Governors in several states—Connecticut, Georgia, Kentucky, Maine, Massachusetts, New Hampshire, New Mexico, New York, North Carolina, Texas, and Vermont--have issued emergency executive orders in response to COVID that authorize Remote Ink Notarization, or RIN. which allows notaries to perform a paper and wet ink signature notarization, but may meet the personal appearance requirement online. Note that in South Dakota, RIN is authorized by law rather than by temporary executive order.
With RIN, the notary and signer appear before each other using a live, real-time video conference solution such as WebEx, GoToMeeting or Microsoft Teams. The notary identifies the signer using the methods allowed for traditional in person notarization used in that state. The signer signs the document and electronically transmits it by e-mail or fax to the notary during the video conference. The notary prints the document received from the signer and completes the notarial certificate in pen and ink during the video conference. The notary electronically transmits the notarized document back to the signer during the video conference. In some states, like New York, if the signer and notary exchange a paper document via snail mail, once the notary receives the signed document from the signer, they are allowed to backdate the notarization to the date of the recorded signing.
Like RON, RIN requires that the signer and the notary meet live online using two-way audio video technology so the notary can witness and record signer signing the document. The ID verification requirement is also different with RIN and RON. With RIN, the ID verification is done on the spot by the notary. There is no requirement for a third-party vendor to do the ID proofing/credential analysis. The signer hold the ID up to the camera so the notary can read it, record it and confirm that the picture matches with the signer appearing on video. Also unlike RON, with RIN the signer makes a wet signature on paper and then transmits it to the notary, and the notary signs and seals the paper document, so there is no need to use a third-party vendor to issue a digital certificate for the notary's signature. Finally, with RIN, the signer must be located in the same state unlike with RON, which only requires that the notary be physically present in the state where they are commissioned regardless of where the signer is located.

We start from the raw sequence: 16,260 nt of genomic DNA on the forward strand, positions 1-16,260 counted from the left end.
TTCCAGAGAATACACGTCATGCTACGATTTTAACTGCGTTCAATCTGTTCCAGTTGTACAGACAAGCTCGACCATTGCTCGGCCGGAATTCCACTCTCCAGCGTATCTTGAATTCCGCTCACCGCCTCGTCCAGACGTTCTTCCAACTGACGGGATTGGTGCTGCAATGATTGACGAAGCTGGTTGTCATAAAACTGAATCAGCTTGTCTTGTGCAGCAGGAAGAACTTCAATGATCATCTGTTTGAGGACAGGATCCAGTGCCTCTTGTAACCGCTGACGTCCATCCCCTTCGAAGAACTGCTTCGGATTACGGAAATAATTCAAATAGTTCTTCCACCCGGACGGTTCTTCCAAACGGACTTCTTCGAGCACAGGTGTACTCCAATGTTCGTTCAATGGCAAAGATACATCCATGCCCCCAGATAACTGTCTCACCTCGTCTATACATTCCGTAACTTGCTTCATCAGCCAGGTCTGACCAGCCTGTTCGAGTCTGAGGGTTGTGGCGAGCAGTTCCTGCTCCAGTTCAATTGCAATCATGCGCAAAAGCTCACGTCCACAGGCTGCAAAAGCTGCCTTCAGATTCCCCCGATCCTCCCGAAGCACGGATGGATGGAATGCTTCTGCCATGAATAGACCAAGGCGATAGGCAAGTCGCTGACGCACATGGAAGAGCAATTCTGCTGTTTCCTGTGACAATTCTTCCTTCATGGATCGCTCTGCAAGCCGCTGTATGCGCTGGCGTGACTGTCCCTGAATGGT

Some states that already have enacted RON legislation may also have emergency executive orders temporarily suspending certain requirements to make remote notarization easier. For example, most states that have fully implemented RON require notaries with traditional commissions to also obtain separate online notary commissions. With executive orders, some governors have temporarily suspended the online commission requirement because of COVID. Similarly, some states with enacted RON legislation also have executive orders temporarily authorizing RIN, so that notaries can observe the signing remotely just like with RON, but can then transmit wet signed documents electronically without the signer going through the third-party credential process or answering knowledge-based questions, and without having a third-party issue a digital certificate for the notary's signature.
Your circumstances dictate whether online notarization or traditional notarization is best for you. Some may find online notarization easier than traditional notarization because it can be done without leaving your home. However, for those who struggle with technology, a traditional in-person notarization might be easier. Likewise, because of the ID credentialing process, some signers may find RON invasive and time consuming, especially in states that use knowledge-based authentication questions as part of ID proofing.